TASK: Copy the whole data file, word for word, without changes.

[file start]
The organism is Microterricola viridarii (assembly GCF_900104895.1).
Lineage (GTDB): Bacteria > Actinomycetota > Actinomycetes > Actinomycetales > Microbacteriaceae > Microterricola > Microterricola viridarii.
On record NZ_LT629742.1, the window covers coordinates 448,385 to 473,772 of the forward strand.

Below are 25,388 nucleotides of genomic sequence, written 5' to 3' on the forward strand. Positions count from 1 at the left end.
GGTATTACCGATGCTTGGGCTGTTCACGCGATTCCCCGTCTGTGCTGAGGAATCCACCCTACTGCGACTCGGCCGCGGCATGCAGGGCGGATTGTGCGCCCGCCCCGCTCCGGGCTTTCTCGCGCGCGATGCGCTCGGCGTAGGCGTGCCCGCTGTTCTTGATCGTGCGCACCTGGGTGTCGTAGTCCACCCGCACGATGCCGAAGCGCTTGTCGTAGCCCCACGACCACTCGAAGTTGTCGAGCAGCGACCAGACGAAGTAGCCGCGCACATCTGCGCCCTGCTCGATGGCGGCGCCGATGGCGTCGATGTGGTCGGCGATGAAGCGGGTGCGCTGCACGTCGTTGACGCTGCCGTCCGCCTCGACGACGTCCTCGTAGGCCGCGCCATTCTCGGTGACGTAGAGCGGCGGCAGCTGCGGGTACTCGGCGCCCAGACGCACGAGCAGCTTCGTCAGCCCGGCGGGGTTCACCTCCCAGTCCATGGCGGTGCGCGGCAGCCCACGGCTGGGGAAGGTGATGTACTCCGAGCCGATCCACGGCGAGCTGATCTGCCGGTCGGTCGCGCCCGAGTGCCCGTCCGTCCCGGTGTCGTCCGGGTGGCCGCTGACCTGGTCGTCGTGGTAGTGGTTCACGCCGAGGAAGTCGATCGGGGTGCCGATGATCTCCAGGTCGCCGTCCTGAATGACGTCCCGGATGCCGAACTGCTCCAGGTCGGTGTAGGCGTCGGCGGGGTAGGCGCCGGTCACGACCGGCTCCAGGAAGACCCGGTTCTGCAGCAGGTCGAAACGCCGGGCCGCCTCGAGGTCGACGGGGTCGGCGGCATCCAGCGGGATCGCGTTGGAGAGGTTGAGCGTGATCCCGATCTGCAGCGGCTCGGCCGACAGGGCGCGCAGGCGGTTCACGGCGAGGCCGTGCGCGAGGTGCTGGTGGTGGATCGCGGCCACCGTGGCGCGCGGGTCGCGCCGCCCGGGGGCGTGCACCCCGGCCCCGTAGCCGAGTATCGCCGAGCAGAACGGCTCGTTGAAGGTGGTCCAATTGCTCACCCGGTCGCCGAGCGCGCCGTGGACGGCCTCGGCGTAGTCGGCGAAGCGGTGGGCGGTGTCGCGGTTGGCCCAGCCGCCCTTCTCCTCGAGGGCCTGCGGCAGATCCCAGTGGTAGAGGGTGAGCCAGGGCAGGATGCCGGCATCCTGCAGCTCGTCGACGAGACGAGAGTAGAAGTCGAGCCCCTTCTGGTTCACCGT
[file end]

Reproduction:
The organism is Microterricola viridarii (assembly GCF_900104895.1).
Lineage (GTDB): Bacteria > Actinomycetota > Actinomycetes > Actinomycetales > Microbacteriaceae > Microterricola > Microterricola viridarii.
On record NZ_LT629742.1, the window covers coordinates 448,385 to 473,772 of the forward strand.

Below are 25,388 nucleotides of genomic sequence, written 5' to 3' on the forward strand. Positions count from 1 at the left end.
GGTATTACCGATGCTTGGGCTGTTCACGCGATTCCCCGTCTGTGCTGAGGAATCCACCCTACTGCGACTCGGCCGCGGCATGCAGGGCGGATTGTGCGCCCGCCCCGCTCCGGGCTTTCTCGCGCGCGATGCGCTCGGCGTAGGCGTGCCCGCTGTTCTTGATCGTGCGCACCTGGGTGTCGTAGTCCACCCGCACGATGCCGAAGCGCTTGTCGTAGCCCCACGACCACTCGAAGTTGTCGAGCAGCGACCAGACGAAGTAGCCGCGCACATCTGCGCCCTGCTCGATGGCGGCGCCGATGGCGTCGATGTGGTCGGCGATGAAGCGGGTGCGCTGCACGTCGTTGACGCTGCCGTCCGCCTCGACGACGTCCTCGTAGGCCGCGCCATTCTCGGTGACGTAGAGCGGCGGCAGCTGCGGGTACTCGGCGCCCAGACGCACGAGCAGCTTCGTCAGCCCGGCGGGGTTCACCTCCCAGTCCATGGCGGTGCGCGGCAGCCCACGGCTGGGGAAGGTGATGTACTCCGAGCCGATCCACGGCGAGCTGATCTGCCGGTCGGTCGCGCCCGAGTGCCCGTCCGTCCCGGTGTCGTCCGGGTGGCCGCTGACCTGGTCGTCGTGGTAGTGGTTCACGCCGAGGAAGTCGATCGGGGTGCCGATGATCTCCAGGTCGCCGTCCTGAATGACGTCCCGGATGCCGAACTGCTCCAGGTCGGTGTAGGCGTCGGCGGGGTAGGCGCCGGTCACGACCGGCTCCAGGAAGACCCGGTTCTGCAGCAGGTCGAAACGCCGGGCCGCCTCGAGGTCGACGGGGTCGGCGGCATCCAGCGGGATCGCGTTGGAGAGGTTGAGCGTGATCCCGATCTGCAGCGGCTCGGCCGACAGGGCGCGCAGGCGGTTCACGGCGAGGCCGTGCGCGAGGTGCTGGTGGTGGATCGCGGCCACCGTGGCGCGCGGGTCGCGCCGCCCGGGGGCGTGCACCCCGGCCCCGTAGCCGAGTATCGCCGAGCAGAACGGCTCGTTGAAGGTGGTCCAATTGCTCACCCGGTCGCCGAGCGCGCCGTGGACGGCCTCGGCGTAGTCGGCGAAGCGGTGGGCGGTGTCGCGGTTGGCCCAGCCGCCCTTCTCCTCGAGGGCCTGCGGCAGATCCCAGTGGTAGAGGGTGAGCCAGGGCAGGATGCCGGCATCCTGCAGCTCGTCGACGAGACGAGAGTAGAAGTCGAGCCCCTTCTGGTTCACCGT